13

This question already has an answer here:

I want to something similar to this.

function AjaxService()
{

 this.Remove = function (id, call_back)
 {
    myWebService.Remove(id, CallBack)
 }

 function CallBack(res) {
        call_back(res);
    }  
}

so my calling program will be like this

var xx  = new AjaxService();
xx.Remove(1,success);

function success(res)
{


}

Also if I want to add more parameters to success function how will I achive it. Say If i have success function like this

var xx  = new AjaxService();
//how to call back success function with these parameters
//xx.Remove(1,success(22,33));

function success(res,val1, val2)
{


}

Help will be appretiated.

Regards Parminder

marked as duplicate by Michał Perłakowski javascript Nov 25 '16 at 18:13

This question has been asked before and already has an answer. If those answers do not fully address your question, please ask a new question.

22

Use a closure and a function factory:

function generateSuccess (var1,var2) {
    return function (res) {
        // use res, var1 and var2 in here
    }
}
xx.Remove(1,generateSuccess(val1,val2));

What you're passing here is not the generateSuccess function but the anonymous function returned by generateSuccess that looks like the callback expected by Remove. val1 and val2 are passed into generateSuccess and captured by a closure in the returned anonymous function.

To be more clear, this is what's happening:

function generateSuccess (var1,var2) {
    return function (res) {
        // use res, var1 and var2 in here
    }
}
var success = generateSuccess(val1,val2);
xx.Remove(1,success);

Or if you prefer to do it inline:

xx.Remove(1,(function(var1,var2) {
    return function (res) {
        // this is your success function
    }
})(val1,val2));

not as readable but saves you from naming the factory function. If you're not doing this in a loop then Xinus's solution would also be fine and simpler than my inline version. But be aware that in a loop you need the double closure mechanism to disconnect the variable passed into the callback function from the variable in the current scope.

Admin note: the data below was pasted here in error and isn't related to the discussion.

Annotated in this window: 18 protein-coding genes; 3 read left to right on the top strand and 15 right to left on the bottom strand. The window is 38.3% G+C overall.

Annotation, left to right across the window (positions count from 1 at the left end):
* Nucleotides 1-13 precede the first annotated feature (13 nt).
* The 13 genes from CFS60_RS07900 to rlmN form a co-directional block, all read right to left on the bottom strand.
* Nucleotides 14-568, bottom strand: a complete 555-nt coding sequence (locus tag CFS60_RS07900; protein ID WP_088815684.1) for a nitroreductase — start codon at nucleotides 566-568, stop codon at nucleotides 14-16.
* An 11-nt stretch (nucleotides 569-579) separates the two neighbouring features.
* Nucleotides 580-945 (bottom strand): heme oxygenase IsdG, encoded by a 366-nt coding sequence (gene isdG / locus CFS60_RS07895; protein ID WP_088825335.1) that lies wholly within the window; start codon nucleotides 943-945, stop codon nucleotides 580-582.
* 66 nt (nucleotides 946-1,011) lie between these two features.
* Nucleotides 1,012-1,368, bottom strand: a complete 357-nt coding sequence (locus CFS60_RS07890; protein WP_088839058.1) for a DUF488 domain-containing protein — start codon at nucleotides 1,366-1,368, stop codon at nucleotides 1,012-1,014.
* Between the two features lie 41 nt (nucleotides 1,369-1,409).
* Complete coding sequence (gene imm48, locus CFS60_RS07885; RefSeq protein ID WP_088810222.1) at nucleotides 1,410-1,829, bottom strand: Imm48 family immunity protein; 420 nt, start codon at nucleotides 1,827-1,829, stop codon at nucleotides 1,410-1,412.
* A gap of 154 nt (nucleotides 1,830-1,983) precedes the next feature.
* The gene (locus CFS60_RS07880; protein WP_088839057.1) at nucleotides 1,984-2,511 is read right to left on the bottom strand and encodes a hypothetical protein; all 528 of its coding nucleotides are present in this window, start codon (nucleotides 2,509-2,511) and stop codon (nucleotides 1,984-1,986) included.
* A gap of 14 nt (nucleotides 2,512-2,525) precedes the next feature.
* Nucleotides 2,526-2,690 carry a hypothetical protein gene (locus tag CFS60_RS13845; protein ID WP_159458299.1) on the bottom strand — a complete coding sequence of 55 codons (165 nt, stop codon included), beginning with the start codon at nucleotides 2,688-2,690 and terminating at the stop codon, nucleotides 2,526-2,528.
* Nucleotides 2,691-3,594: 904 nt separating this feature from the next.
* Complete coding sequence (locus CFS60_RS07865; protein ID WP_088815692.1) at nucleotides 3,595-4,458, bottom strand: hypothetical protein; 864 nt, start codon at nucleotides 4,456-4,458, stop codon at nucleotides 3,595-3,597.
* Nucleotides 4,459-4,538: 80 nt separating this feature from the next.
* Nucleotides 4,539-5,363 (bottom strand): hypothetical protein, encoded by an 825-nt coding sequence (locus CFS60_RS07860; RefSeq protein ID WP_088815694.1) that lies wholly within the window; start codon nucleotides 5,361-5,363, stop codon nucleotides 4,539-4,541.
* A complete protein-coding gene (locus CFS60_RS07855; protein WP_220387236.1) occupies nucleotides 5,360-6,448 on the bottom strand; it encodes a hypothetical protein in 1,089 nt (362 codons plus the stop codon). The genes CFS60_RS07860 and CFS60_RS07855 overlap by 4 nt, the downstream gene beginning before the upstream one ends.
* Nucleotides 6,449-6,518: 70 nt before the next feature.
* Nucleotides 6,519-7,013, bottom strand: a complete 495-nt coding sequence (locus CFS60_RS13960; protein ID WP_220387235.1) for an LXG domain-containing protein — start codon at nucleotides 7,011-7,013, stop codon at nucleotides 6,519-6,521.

• 2
    there are less complicated ways to do this in javascript, don't you think? – jrharshath Jan 4 '10 at 4:58
  • didnt work thanks anyway – Parminder Jan 4 '10 at 5:21
  • @parminder Are you sure it doesn't work? This is the standard way to pass arguments to callbacks that doesn't accept arguments, for example passing arguments to setTimeout. Is there something you may have missed form the syntax? – slebetman Jan 4 '10 at 6:16
  • 2
    @harshath.jr There's nothing complicated about this. It's pretty standard JavaScript – Justin Johnson Jan 4 '10 at 6:34
8

You can pass it as anonymous function pointer

xx.Remove(1,function(){
                           //function call will go here
                           success(res,val1, val2);
                      });
  • 7
    should be: xx.Remove(1,function(res){success(res,val1,val2)}); – slebetman Jan 4 '10 at 4:54
0

one way to do this:

function AjaxService {
    var args_to_cb = [];
    this.Remove = function (id, call_back, args_to_callback_as_array) {
        if( args_to_callback_as_array!=undefined )
            args_to_cb = args_to_callback_as_array;
        else 
            args_to_cb = [];
        myWebService.Remove(id, CallBack)
    }

    function CallBack(res) {
       setTimeout( function(){ call_back(res, args_to_cb); }, 0 );
    }  
}

So you can use it like this:

var service = new AjaxService();
service.Remove(1,success, [22,33]);

function success(res,val1, val2)
{
    alert("result = "+res);
    alert("values are "+val1+" and "+val2);
}

I usually have the callback execute using a setTimeout. This way, your callback will execute when it gets the time to do so. Your code will continue to execute meanwhile, e.g:

var service = new AjaxService();
service.remove(1, function(){ alert('done'); }); // alert#1
alert('called service.remove'); // alert#2

Your callback will execute after alert#2.

Of course, in case of your application, it will happen so automatically since the ajax callback itself is asynchronous. So in your application, you had better not do this.

Cheers!
jrh

  • in CallBack function reference to call_back doesnt exists how it will be called. – Parminder Jan 4 '10 at 5:27
  • 1
    JS tends not to use patterns like this; generally any other state is wrapped in a closure. – Ben Zotto Jan 4 '10 at 6:34

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